Recently I’ve got to solve a problem on LeetCode, and decided to write this article because, even though it was not extremely hard, the whole complexity was in the precomputation of some data. Let’s have a look:
A good meal is a meal that contains exactly two different food items with a sum of deliciousness equal to a power of two.
You can pick any two different foods to make a good meal.
Given an array of integers
deliciousness[i]is the deliciousness of the
ith item of food, return the number of different good meals you can make from this list modulo
109 + 7. …
I’ve recently come across one of the thousands of problems that can be solved with dynamic programming techniques. I remember that, when I was trying to get my head around this topic, one of the most frustrating aspects was the ever-green Fibonacci Numbers example. It was everywhere, but I had the impression that reading over and over the same stories about overlapping subproblems and optimal substructures, always with the same example and the same images in from of my eyes wasn’t really paying off the effort. …
In this article, we are going to study and solve the medium difficulty LeetCode challenge Stone Game VII. It’s a sort of extension of the previous Stone Game VI, already analyzed and solved in this previous article. Let’s get started with the problem description, the examples, the analysis of the problem, and eventually the code.
First off, let me ctrl-c ctrl-v the problem description:
Alice and Bob take turns playing a game, with Alice starting first.
nstones arranged in a row. On each player's turn, they can remove either the leftmost stone or the rightmost stone from the row and receive points equal to the sum of the remaining stones' values in the row. …
Throughout this article, we are going to be analyzing an interesting coding challenge that I’ve recently happened to solve. Those of you who love problem visualization as I do might end up being disappointed because this time I didn’t manage to come up with a satisfying visualization of the problem, however, I’ll try my best to run you through the thoughts that led me to the solution.
Alice and Bob take turns playing a game, with Alice starting first. …
In this article, we will be going through the solution to a coding challenge that I’ve recently had the pleasure to solve taking one of the LeetCode contests. Other than the solution itself, I’ll be providing an easy visualization that hopefully will make everything really simple to grasp.
I’m not going to spend much time here, let me just copy-paste the description of this problem titled “Sum of Absolute Differences in a Sorted Array”
You are given an integer array
numssorted in non-decreasing order.
Build and return an integer array
resultwith the same length as
result[i]is equal to the summation of absolute differences between
nums[i]and all the other elements in the array. …
Recently I’ve got to spend some hours thinking of a useful visualization for a problem whose key point is a pretty straightforward intuition. I am a stronger believer in visualization to help make a concept stick. That being said, I have got to be honest, am not sure if I pulled it off this time, but eventually came up with something that I liked. Let me know your thoughts.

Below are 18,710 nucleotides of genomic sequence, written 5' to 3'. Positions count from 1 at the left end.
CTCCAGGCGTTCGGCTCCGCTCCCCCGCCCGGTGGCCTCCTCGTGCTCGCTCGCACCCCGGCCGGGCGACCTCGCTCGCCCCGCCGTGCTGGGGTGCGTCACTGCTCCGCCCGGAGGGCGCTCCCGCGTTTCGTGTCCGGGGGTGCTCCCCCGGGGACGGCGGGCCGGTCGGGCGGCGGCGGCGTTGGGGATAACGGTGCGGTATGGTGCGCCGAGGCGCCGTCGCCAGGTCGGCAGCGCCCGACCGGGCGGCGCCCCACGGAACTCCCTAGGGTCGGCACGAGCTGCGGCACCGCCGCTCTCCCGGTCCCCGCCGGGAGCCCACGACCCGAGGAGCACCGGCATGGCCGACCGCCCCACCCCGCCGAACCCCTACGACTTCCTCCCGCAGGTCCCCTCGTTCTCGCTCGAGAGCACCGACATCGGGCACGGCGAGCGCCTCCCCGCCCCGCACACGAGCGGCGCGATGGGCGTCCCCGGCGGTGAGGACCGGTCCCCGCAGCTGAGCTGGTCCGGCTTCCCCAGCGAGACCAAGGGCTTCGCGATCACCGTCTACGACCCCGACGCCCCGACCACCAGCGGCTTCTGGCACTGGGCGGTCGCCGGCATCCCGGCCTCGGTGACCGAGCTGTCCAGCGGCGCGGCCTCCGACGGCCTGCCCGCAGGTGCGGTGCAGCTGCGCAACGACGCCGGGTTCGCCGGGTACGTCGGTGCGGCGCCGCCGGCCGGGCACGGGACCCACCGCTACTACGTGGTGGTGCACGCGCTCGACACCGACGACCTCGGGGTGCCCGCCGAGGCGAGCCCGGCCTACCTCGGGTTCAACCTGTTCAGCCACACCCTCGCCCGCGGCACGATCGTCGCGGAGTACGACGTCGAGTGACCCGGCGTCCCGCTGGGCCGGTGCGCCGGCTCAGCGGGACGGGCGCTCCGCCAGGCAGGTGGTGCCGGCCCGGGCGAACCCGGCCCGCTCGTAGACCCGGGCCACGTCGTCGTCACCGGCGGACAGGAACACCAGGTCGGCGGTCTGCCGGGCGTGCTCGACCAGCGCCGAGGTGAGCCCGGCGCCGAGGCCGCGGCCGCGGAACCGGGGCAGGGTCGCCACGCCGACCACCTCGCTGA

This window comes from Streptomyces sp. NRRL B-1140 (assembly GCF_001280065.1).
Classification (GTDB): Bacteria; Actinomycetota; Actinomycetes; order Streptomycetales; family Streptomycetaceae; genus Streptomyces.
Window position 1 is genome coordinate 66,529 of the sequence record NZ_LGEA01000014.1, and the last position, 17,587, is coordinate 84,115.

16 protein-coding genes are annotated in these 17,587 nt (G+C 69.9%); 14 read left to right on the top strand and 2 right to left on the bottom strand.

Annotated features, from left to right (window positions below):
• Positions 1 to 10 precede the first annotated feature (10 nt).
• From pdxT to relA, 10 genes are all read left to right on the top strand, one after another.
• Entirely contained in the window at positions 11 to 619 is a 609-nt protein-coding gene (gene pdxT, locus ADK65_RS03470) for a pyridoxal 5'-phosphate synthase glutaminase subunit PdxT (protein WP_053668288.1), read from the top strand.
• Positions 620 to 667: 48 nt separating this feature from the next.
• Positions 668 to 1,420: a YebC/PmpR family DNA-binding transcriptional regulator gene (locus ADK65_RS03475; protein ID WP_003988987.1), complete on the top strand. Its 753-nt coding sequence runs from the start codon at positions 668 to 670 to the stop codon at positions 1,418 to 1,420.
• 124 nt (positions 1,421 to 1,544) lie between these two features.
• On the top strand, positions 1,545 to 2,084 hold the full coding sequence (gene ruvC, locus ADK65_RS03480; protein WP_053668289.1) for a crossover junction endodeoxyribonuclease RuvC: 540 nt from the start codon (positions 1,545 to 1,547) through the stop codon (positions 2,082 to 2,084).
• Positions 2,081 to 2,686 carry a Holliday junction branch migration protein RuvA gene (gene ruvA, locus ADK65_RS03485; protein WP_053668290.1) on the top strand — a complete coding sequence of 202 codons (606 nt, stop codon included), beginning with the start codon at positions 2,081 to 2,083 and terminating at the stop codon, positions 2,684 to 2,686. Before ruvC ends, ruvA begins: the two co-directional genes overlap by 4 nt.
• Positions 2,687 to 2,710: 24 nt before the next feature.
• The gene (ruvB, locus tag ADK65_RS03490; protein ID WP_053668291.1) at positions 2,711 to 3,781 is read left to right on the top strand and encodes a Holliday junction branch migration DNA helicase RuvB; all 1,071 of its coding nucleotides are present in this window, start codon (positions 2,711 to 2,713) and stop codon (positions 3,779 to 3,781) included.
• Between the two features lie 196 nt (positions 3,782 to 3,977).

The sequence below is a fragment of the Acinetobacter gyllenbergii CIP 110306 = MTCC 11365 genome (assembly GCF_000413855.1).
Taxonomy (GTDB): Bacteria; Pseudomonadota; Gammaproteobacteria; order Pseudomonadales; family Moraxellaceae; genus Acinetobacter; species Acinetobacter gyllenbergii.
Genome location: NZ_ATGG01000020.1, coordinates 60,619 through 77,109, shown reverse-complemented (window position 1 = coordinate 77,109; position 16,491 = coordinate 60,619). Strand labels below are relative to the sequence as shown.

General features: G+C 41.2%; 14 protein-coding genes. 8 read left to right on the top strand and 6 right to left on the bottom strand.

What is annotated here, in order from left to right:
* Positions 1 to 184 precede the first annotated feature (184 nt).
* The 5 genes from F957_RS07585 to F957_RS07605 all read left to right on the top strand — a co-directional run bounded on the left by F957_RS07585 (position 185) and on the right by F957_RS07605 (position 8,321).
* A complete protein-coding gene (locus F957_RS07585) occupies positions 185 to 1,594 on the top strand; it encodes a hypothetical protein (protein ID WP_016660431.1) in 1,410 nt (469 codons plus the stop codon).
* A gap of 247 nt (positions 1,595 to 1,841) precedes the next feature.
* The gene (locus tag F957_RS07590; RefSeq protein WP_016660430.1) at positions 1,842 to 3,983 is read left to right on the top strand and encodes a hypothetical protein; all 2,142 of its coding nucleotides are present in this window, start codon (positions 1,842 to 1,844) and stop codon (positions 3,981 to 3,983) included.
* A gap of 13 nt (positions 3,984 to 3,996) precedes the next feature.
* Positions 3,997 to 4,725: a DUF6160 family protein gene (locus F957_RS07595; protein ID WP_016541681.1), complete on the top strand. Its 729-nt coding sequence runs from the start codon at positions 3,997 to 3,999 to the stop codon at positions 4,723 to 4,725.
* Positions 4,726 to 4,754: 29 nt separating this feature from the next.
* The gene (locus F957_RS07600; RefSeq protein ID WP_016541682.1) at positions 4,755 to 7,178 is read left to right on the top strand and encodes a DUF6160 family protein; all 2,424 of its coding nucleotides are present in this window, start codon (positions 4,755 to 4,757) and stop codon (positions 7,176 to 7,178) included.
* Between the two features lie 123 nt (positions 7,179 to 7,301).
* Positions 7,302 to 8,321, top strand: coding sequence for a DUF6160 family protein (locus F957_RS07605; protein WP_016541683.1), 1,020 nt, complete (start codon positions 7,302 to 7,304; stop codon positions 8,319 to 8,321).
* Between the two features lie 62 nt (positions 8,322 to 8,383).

You are given an array
tasks[i] = [actuali…
In this article, we will be solving and discussing the solution to one of the problems that I have recently got to work on. I reckon that it deserves some attention, not for its complexity, but because it requires the developer to do a little analysis and precomputation on the input data to pave the way for an easy solution.
I have recently come across this problem while brushing up my algorithmic skills by solving a coding contest on LeetCode. It is titled “Ways to Make a Fair Array” and the description states:
You are given an integer array
nums. You can choose exactly one index (0-indexed) and remove the element. Notice that the index of the elements may change after the removal. …
In this article, we are going to be discussing an algorithm that lends itself to visualization. We will get started from a concrete problem, a code challenge that I’ve recently got to solve, trying to figure out a general approach that can be reused in many other circumstances.
This is a medium difficulty LeetCode problem called “Split a String Into the Max Number of Unique Substrings”. The description is the following:
Given a string
s, return the maximum number of unique substrings that the given string can be split into.
You can split string
sinto any list of non-empty substrings, where the concatenation of the substrings forms the original string. However, you must split the substrings such that all of them are unique. …
In this article, I’ll be trying to describe a rather common Dynamic Programming technique used to solve an interesting coding challenge taken from one of the contests that you can find on LeetCode.
As DP (Dynamic Programming) can be a tricky concept, sometimes hard to grasp, I’ve endeavored to produce some pictures which will help to get the point across.
You are the manager of a basketball team. For the upcoming tournament, you want to choose the team with the highest overall score. The score of the team is the sum of scores of all the players in the team. …
In this article, we are going to analyze part of the fascinating Binary Tree world. The applications of this data structure are limitless, and even though it might be a bit scary at first, I promise that with the help of some pictures and visualizations, we will be getting acquainted with it, and hopefully learning something new.
As usual, I like to start from a practical problem, why not the coding challenge which got me to write this post? So let’s kick this off.